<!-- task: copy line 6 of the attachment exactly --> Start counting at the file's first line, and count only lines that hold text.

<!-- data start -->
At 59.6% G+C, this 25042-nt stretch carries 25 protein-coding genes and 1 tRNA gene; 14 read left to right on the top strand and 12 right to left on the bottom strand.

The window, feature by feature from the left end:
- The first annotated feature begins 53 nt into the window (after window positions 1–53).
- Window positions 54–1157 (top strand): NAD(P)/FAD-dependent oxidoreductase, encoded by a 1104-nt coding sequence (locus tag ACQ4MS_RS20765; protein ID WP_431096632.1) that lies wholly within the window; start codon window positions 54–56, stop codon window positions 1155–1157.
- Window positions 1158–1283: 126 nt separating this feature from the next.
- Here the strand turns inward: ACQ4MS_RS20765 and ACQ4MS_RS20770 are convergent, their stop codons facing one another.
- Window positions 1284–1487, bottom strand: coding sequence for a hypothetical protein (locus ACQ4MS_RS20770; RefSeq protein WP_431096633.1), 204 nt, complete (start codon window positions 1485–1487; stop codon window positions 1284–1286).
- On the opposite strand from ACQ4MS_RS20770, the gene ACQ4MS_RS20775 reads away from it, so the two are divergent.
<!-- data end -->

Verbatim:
- Here the strand turns inward: ACQ4MS_RS20765 and ACQ4MS_RS20770 are convergent, their stop codons facing one another.